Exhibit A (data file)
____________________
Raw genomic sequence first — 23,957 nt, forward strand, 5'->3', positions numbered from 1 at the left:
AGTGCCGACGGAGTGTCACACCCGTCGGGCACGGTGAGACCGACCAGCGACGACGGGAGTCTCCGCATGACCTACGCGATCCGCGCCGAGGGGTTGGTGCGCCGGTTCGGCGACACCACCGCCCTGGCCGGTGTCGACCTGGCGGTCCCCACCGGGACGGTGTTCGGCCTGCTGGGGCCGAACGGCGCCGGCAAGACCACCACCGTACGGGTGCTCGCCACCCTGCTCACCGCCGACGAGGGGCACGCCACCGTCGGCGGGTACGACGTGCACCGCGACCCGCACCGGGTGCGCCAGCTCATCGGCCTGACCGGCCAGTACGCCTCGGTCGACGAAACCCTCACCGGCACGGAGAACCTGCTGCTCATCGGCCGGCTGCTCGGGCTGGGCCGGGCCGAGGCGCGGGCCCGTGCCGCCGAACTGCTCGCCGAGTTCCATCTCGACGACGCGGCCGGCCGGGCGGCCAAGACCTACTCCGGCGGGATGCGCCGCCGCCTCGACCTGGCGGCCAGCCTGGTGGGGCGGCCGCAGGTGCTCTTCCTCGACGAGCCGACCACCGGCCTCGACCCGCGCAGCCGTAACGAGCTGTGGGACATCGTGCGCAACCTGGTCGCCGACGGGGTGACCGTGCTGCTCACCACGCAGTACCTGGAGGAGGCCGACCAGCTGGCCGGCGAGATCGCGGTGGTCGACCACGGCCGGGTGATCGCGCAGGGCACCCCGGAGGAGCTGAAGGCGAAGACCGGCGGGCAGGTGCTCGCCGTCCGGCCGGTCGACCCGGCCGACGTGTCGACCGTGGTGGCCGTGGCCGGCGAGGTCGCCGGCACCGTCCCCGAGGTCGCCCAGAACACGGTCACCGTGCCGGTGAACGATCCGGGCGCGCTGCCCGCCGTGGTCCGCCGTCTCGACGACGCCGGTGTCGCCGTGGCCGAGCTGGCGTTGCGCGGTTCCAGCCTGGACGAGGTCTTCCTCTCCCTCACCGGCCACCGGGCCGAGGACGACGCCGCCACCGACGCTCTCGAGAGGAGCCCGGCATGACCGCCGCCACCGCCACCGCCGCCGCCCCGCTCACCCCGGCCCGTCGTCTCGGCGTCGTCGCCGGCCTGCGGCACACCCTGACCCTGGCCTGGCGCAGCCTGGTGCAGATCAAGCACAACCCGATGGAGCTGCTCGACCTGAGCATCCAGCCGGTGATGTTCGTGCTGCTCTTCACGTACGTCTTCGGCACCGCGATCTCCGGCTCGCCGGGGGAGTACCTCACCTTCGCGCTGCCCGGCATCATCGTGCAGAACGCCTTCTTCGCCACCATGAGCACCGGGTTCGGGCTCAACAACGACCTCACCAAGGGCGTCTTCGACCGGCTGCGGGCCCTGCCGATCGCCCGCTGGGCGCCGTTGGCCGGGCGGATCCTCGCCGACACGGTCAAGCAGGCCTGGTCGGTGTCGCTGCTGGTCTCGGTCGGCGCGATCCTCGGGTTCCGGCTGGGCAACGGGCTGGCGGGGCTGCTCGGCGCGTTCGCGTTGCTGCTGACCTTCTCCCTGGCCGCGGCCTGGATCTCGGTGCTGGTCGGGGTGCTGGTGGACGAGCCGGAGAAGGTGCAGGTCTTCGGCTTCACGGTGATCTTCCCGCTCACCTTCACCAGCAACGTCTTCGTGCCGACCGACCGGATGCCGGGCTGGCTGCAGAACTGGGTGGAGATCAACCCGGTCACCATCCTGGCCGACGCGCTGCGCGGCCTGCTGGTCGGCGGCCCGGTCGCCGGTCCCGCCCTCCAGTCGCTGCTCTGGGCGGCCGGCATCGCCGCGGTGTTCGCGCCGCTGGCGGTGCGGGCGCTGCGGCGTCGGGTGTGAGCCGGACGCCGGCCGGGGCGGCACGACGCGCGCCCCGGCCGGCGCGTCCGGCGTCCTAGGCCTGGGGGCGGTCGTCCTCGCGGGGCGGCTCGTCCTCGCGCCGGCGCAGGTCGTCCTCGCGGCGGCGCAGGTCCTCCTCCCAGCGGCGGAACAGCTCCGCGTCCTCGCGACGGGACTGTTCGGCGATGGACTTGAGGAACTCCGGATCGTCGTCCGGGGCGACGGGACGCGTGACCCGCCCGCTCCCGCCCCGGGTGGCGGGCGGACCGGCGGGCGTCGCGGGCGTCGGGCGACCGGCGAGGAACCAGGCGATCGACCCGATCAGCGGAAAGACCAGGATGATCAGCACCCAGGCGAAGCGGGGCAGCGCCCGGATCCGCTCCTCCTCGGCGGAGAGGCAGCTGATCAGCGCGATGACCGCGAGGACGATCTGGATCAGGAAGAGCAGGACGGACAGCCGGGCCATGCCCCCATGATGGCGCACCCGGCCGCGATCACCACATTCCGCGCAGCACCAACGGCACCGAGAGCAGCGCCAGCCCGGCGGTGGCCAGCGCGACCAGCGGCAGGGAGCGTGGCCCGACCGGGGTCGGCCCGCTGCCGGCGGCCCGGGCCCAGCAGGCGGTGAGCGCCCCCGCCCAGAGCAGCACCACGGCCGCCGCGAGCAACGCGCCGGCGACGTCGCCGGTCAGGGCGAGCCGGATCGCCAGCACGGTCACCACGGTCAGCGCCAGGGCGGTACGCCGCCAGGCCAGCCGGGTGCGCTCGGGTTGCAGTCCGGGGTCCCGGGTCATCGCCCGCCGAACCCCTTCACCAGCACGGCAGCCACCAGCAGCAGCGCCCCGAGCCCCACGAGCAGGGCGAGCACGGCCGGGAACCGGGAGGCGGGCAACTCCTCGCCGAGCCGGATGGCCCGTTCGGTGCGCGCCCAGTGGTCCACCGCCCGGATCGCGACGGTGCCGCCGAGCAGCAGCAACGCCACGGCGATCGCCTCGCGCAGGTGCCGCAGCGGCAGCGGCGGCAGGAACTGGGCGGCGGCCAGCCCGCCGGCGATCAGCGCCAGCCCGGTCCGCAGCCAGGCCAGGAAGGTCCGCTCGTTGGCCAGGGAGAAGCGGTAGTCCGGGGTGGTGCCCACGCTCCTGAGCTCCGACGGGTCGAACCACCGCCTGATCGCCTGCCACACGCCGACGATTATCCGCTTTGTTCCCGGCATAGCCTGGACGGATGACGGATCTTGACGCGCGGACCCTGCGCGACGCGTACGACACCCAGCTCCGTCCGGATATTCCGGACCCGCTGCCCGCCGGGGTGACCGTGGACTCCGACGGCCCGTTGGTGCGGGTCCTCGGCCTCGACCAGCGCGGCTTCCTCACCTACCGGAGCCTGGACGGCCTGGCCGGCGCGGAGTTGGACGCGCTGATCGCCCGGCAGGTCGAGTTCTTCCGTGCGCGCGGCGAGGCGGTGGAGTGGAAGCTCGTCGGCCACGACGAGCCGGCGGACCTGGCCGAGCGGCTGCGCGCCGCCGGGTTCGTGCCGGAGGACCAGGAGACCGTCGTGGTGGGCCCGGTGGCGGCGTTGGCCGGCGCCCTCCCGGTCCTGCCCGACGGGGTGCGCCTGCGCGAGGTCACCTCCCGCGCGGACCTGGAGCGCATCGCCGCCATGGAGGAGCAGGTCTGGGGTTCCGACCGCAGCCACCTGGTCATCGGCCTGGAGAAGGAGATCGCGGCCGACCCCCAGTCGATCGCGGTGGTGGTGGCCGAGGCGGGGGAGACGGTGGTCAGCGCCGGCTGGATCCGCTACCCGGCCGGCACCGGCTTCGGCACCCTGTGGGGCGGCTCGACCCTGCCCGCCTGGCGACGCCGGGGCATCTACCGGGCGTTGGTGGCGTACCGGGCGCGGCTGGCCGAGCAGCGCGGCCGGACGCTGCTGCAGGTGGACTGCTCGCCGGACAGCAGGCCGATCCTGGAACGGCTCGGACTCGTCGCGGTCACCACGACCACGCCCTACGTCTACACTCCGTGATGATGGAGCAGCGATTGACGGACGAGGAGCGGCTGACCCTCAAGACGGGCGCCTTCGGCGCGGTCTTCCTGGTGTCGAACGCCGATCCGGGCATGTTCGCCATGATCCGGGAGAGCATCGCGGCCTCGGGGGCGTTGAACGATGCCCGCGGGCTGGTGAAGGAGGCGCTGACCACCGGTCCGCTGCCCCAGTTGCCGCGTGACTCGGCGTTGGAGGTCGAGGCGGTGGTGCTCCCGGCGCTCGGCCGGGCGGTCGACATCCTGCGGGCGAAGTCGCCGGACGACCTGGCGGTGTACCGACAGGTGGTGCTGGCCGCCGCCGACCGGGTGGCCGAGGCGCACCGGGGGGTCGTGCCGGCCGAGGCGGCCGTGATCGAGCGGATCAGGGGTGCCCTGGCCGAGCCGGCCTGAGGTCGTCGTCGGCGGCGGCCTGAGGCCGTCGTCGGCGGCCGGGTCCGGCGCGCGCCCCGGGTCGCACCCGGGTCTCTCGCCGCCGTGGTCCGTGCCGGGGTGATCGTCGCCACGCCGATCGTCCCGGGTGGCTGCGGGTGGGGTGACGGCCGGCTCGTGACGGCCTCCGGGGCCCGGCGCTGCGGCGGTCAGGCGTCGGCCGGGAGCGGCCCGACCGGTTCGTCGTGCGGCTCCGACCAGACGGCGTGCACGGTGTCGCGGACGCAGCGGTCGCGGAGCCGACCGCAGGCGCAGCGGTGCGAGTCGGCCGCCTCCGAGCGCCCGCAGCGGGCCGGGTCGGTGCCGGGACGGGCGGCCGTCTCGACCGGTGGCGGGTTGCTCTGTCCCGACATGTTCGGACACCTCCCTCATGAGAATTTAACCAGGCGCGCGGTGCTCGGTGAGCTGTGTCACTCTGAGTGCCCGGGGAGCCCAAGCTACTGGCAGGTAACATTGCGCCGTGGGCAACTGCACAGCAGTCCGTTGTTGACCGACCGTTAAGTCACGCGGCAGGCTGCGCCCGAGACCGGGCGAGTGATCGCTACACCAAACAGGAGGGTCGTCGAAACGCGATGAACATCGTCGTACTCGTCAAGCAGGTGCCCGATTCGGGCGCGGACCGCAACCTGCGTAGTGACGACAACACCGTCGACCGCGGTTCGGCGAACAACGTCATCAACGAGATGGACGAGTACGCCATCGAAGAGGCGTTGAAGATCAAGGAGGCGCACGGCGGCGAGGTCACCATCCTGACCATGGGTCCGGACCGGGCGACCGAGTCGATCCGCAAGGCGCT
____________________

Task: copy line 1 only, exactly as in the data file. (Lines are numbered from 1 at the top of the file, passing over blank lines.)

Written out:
Raw genomic sequence first — 23,957 nt, forward strand, 5'->3', positions numbered from 1 at the left: